Montreal-based trumpeter and composer Rachel Therrien's second album, Home Inspiration
is a salutary reminder of something that the American jazz scene doesn't always seem to acknowledgethere's a thriving, young and imaginative jazz scene up north, in Canada.
All the tunes on Home Inspiration
are originals, with Therrien taking composer credit for around half of them. They hark back to the glory days of the big bands and to the bebop era, they're rooted in more contemporary sounds as well.
Handclaps open proceedings on "To John" before Simon Pagé kicks in on electric bass. Therrien's first appearance is lyrical and melodic: a soft, mid-register and mid-tempo phrase that's soon doubled by Benjamin Deschamps
' alto sax. It's a pleasingly typical introduction to Therrien's approachlyricism and flow seem to be crucial to her playing, giving her the ability to craft long, graceful, lines on trumpet and flugelhorn that
"Ploma"written by Pagé and Damien Levasseurshifts things up a notch, tempo-wise but retains the emphasis on lyricism. Pagé's playing is busier and a touch funkier, but still controlled. Therrien's solo gives her a chance to display her own control and precision at an impressively quick tempo. Keyboardist Charles Trudel comps on electric keys but also adds some effectsenough to give more tonal variation but not so much as to become intrusive.
"Lost" and its slightly longer alternative take, move things into more left-field territory, Trudel's effects taking a bigger share of things while the music shifts between straight-ahead and freer sections. Interesting and not without a touch of humor, but it seems a little out of kilter with the rest of the tunes. Trudel's "Thelxinoe" does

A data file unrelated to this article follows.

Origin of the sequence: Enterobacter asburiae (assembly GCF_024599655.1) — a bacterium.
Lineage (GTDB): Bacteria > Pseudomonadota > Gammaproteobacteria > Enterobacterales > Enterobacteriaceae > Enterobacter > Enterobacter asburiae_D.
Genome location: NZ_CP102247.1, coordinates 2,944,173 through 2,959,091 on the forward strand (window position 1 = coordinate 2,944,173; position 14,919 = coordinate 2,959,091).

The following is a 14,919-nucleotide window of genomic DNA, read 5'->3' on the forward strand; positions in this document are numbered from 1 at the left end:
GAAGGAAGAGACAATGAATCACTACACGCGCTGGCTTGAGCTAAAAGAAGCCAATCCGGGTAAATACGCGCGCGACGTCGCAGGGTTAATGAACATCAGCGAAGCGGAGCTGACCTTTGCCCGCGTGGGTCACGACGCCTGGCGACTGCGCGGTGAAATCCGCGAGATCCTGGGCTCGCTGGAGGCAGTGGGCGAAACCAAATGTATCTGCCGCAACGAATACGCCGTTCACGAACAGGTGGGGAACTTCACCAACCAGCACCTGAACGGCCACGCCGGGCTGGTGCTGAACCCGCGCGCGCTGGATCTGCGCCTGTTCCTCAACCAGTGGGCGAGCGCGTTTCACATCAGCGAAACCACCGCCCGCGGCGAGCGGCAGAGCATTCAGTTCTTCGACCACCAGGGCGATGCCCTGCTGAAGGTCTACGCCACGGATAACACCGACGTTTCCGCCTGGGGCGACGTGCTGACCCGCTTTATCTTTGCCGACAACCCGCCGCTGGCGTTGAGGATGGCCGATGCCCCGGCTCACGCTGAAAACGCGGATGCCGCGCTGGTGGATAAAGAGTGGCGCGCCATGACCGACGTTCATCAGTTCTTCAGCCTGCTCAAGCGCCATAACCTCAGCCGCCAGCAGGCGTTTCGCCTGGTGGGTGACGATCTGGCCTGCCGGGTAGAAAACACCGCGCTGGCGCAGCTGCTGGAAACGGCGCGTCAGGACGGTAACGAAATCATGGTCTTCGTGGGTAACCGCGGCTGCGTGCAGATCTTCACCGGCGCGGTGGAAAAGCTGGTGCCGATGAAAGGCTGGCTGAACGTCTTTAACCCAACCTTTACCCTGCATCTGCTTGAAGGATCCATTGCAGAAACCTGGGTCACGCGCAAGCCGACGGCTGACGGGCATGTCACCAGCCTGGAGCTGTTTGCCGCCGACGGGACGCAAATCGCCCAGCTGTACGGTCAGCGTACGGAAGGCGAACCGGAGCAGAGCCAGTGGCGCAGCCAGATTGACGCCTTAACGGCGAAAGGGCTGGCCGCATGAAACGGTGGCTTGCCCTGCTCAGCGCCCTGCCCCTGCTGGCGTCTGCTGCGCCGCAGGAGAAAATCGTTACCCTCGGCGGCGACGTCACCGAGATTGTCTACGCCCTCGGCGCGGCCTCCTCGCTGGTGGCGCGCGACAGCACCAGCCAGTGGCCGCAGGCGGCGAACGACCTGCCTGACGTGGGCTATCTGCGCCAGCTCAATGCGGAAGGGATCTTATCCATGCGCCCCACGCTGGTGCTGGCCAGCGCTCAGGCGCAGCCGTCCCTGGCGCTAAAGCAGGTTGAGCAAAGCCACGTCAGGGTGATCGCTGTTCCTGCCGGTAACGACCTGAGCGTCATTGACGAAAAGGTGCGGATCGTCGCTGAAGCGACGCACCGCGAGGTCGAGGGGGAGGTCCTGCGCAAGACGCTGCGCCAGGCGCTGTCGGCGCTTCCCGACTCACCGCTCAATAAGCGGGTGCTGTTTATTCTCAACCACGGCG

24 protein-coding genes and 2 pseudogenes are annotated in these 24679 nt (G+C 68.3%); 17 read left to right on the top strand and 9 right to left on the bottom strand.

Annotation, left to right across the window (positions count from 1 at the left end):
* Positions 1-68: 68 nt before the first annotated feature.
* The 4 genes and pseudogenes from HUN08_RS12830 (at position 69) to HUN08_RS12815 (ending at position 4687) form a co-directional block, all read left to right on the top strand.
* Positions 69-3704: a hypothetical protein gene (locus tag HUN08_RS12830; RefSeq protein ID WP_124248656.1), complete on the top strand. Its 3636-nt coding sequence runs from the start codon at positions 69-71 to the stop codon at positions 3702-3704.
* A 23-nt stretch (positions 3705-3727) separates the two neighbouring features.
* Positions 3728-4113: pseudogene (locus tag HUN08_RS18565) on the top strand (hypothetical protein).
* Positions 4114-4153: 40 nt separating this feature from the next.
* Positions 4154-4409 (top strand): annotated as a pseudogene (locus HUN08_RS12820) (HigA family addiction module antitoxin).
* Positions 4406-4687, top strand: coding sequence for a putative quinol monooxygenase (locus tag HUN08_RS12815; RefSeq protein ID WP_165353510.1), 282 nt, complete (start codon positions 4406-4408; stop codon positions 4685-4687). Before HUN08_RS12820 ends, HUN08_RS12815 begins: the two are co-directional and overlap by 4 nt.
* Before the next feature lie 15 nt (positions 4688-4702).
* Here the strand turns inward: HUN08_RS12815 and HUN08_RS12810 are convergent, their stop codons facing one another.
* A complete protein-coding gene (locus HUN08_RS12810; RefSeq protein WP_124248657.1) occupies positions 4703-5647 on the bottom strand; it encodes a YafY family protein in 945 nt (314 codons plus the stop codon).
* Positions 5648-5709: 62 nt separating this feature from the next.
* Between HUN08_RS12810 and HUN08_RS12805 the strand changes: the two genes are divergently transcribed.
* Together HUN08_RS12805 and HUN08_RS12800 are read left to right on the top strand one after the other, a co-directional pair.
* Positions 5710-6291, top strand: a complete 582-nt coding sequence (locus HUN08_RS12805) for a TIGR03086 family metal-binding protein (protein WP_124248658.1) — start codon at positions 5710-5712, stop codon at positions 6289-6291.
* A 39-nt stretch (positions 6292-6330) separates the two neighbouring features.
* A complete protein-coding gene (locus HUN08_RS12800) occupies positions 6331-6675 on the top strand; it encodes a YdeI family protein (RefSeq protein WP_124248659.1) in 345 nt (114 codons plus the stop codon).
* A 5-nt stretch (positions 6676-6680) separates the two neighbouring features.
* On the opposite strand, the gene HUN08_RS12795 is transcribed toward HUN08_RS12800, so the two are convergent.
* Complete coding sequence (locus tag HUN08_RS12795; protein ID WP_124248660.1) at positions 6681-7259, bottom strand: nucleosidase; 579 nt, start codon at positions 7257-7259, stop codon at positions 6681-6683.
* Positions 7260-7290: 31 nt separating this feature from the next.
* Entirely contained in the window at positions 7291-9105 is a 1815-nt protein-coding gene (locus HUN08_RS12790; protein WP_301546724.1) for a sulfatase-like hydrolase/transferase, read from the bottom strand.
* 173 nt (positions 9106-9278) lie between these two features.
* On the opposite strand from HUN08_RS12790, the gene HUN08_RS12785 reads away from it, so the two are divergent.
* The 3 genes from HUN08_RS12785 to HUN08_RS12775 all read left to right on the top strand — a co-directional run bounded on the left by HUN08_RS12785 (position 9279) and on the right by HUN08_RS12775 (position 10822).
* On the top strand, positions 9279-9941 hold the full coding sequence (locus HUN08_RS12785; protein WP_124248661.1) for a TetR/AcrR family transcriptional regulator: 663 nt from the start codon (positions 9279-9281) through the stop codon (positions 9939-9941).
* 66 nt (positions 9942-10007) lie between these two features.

fit: a melancholy piano/flugelhorn duet, its mood set and extended by Trudel's piano introduction and Therrien's considered, empathic, phrases. "La Soledad" is equally gentle, but makes use of the full bandDeschamps judges his alto playing beautifully, crucial to the tune's melancholy romance.
"Last Inspiration" moves close to jazz fusion, especially with Trudel's electric keyboard sound. "Out Of A Dream" is rooted in bebopTherrien and Deschamps' unison phrasing is crisp, precise and swinging: the rhythm players, on acoustic instruments, exude energy. "Paradis" is another swinger, moving between a relaxed, trumpet-led groove and a slinkier electric bass and keys section.
As the album progresses it becomes clearer and clearer that Therrien's stylistic range is widenoticeable wider than many younger jazz players. More importantly, she's not merely a stylistic dilettante: there's an authenticity in these tunes that reflects understanding and emotional connection as well as technical proficiency. Therrien has all three. In spades.
To John; Ploma; Lost; Thelxinge; Whatever; Paradis; Last Inspiration; La
Soledad; Parallele; Out of a Dream; Lost (alt. take); Parallele (alt.
Rachel Therrien: trumpet, flugelhorn; Benjamin Deschamps: alto
saxophone; Charles Trudel: piano and keyboard; Simon Page: electric and
acoustic bass; Alain Bourgeois: drums.